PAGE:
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October, 2000

The Other Michelangelo
By Joseph Phelan
Michelangelo Merisi (1571-1610), called Caravaggio, is the second Michelangelo, born a few years after the death of Michelangelo Buonarroti (1475-1564), sculptor of the Pietà and painter of the Sistine Chapel.

Supper at Emmaus 1. The Exhaustion of the High Renaissance and the Rise of Mannerism

Prior to Caravaggio's arrival on the Roman scene in the last years of the 16th century, Italian Renaissance painting appeared to be exhausted. The High Renaissance achievements of Leonardo da Vinci, Michelangelo and Raphael, based as they were on intense competition among gigantic egos and stupendous talents, reached such a peak that further serious art seemed impossible.

How could a young artist aspire to equal or surpass such works as the Mona Lisa, the Last Supper, the Sistine Chapel and Raphael's Stanzes - still the most popular paintings in the world? The Venetian achievement of Giorgione, Titian and Tintoretto also seemed played out. The deaths of Michelangelo and Titian signaled the end of the High Renaissance.

Moreover,in their last works Leonardo, Michelangelo and Titian all seemed to question the very foundations of their own achievement as well as the goodness of this world. Each artist spent his last years working in an apocalyptic mode. Leonardo's many drawings of a Watery Deluge which destroys the world, Michelangelo's Last Judgment and Titian's Crowning with Thorns and his last Pietà are works of extraordinary doubt, despair, and disillusionment.

In reaction, younger painters either tried to outdo the late works or moved into areas of fantasy avoided by the High Renaissance, breaking rules of decorum, of subject matter, and of unity (see Mannerism). Caravaggio turned this situation around. He put European painting back on track returning the focus to what we all perceive and what we all know. But he did it with a twist.

Caravaggio was destined to electrify painting in the early years of the 17th century, causing shockwaves which would be felt throughout most of Europe as each generation of painters caught on to his revolution in easel painting. The Carravaggists (early followers in Italy, Netherlands, Flanders and Spain) were followed by the generation of giants, Rubens, Rembrandt, Vermeer and Velázquez, each borrowing from the man who painted with a striking directness that compels the spectator to participate in the action.

The Martyrdom of Saint Ursula (detail) 2. The New Realism

Caravaggio's revolution consists in two innovations. As a painter of mostly devotional art, he necessarily focused on figures and events from the New Testament but he took more seriously than any painter since Masaccio the mundane yet monumental quality of Christianity.

The typical Caravaggio religious painting increased the mundane quality of the events by using Roman street people as the model for the Apostles and Mary. But he also increased the monumentality of the paintings by larger than life proportions, highly theatrical lighting and by crowding his significant figures into an extremely shallow space thus capturing the attention of the spectator with dramatic and immediate effects.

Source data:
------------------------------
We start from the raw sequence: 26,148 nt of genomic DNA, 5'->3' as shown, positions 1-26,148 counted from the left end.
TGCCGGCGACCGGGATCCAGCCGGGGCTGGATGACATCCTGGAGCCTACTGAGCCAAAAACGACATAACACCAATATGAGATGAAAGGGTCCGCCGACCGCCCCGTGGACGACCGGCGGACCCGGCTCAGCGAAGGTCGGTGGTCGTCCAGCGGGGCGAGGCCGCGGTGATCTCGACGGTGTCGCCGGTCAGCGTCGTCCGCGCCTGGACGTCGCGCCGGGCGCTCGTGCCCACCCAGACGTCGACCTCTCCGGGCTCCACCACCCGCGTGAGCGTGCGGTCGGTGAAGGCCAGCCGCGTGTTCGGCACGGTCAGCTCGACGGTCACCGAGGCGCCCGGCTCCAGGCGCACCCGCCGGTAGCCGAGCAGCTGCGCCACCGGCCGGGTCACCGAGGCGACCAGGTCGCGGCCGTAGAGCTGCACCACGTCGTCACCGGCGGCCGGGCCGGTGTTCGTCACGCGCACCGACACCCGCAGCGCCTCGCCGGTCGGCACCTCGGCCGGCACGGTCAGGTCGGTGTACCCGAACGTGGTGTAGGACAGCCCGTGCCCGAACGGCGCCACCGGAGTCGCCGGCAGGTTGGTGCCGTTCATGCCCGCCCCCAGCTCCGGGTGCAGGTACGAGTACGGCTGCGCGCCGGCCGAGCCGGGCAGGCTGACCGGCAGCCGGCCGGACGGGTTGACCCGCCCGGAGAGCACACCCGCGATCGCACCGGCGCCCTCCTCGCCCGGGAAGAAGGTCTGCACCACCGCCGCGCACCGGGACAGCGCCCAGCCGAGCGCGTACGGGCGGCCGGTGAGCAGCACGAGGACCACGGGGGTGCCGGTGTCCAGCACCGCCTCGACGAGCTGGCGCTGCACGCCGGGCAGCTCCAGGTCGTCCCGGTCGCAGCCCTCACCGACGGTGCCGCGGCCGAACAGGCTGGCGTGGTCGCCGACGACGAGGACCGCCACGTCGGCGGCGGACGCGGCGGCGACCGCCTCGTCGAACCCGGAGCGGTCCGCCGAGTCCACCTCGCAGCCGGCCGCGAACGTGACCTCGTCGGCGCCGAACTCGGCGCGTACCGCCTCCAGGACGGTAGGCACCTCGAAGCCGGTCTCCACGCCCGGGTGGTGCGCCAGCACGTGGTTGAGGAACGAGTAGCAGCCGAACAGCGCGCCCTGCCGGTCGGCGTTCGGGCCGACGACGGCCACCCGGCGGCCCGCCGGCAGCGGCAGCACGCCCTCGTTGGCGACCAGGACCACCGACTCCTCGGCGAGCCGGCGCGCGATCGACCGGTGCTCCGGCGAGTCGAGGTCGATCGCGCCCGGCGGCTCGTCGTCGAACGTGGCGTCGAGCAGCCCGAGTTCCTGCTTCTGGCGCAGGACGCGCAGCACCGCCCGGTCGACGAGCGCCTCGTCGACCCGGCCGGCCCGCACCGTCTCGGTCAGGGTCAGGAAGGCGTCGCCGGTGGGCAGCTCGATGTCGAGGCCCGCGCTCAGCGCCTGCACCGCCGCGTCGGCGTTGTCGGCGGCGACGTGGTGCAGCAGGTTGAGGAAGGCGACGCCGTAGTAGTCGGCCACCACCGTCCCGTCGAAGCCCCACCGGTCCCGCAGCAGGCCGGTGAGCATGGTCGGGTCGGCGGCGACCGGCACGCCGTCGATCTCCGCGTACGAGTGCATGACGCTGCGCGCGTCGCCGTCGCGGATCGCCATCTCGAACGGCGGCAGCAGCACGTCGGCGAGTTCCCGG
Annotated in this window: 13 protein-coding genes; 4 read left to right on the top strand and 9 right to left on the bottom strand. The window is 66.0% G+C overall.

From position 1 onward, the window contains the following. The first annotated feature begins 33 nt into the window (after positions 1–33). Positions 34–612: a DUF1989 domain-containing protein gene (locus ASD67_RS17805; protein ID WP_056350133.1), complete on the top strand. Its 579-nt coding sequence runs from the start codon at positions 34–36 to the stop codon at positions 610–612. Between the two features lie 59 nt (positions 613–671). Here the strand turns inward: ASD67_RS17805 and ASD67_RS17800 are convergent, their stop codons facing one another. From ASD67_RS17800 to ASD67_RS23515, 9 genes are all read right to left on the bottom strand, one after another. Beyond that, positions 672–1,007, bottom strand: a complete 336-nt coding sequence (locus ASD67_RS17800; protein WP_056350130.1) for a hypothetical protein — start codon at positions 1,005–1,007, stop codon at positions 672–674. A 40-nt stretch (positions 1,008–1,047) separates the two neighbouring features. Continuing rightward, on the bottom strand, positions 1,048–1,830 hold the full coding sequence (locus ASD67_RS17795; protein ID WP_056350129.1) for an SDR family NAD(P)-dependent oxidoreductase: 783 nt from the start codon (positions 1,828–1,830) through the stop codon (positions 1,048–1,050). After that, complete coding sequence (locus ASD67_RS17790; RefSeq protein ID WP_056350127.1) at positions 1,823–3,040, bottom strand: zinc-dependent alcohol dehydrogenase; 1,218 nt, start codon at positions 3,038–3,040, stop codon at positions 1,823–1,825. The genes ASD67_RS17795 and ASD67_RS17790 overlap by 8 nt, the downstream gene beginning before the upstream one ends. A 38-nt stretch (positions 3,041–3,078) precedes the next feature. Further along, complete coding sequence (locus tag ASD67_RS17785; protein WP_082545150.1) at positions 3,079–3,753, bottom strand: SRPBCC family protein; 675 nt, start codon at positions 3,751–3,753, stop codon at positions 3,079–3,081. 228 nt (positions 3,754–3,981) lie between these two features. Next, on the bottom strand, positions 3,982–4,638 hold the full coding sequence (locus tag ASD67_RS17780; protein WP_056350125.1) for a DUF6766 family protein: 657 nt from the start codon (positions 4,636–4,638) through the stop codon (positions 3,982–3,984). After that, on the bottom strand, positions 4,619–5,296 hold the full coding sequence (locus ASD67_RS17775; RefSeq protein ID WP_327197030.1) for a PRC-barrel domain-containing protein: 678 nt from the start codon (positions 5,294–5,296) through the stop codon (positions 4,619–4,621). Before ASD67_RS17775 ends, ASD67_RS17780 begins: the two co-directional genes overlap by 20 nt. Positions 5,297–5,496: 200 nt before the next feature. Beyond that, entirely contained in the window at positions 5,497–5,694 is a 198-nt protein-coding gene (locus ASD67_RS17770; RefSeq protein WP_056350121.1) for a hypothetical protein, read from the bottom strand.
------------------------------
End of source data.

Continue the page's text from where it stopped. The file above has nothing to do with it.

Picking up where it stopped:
Some of Caravaggio's canvases were at first rejected by the Church as being inappropriate (it was said that he used the body of a dead prostitute fished out of the Tiber as his Mary in the Death of the Virgin), but he had a highly sophisticated audience.

The Calling of Matthew 3. In Your Face

Yet Caravaggio's heightened realism eventually won over the his patrons because realism made a certain kind of sense to the Post Reformation Church which was interested in using art to bring the people back to the Church.

The religion whose savior is born in the humblest circumstances, who during his three year pubic ministry consorted mainly with lowlifes, criminals, publicans and the possessed and whose harrowing death on the cross was, in the words of St. Paul, a Stumbling block to the Jews and Foolishness to the Greeks (Corinthians I, 23), is a religion which ought to shock the genteel assumptions of each generation of its followers. Caravaggio was the first great religious painter to understand this paradox.

His formula is a shallow space crowed with a few significant figures and maximum concentration on them. He aimed at the maximum emotional sympathy of the viewer inviting him to enter the painting or making the painting seem to push out of the canvas (See the first Supper at Emmaus, illustrated at the top of the page). He is the master of dramatic theatrical lighting spotlighting the main figures faces while their bodies and those around them are in shadows (See The Calling of Matthew, shown above left).

Caravaggio: The Conversion of St. Paul (detail) Caravaggio: The Crucifixion of St. Peter (detail) 4. The Return to the Tradition

Caravaggio's greatest achievement, however, is to have revived the best of the monumental tradition of the first Michelangelo. To begin with he dared to contest with the Master in the arena where Michelangelo had no rivals, the terrible vision of the last paintings.

Michelangelo Buonarroti's The Conversion of St. Paul (Saul) and The Crucifixion of St. Peter are works that were much too terrible for their century and for any century but our own (they are still off limits to visitors to the Vatican). Caravaggio's versions, illustrated here, show how seriously he took the lesson of the Master. Conversion and Crucifixion are the beginning and end of Michelangelo's teaching both about life and art. Caravaggio clarified, corrected and advanced that tradition in his work.

Caravaggism on the Web
This article is copyright 2000 by Joseph Phelan. Please do not republish any portion of this article without written permission.

Joseph Phelan can be contacted at joe.phelan@verizon.net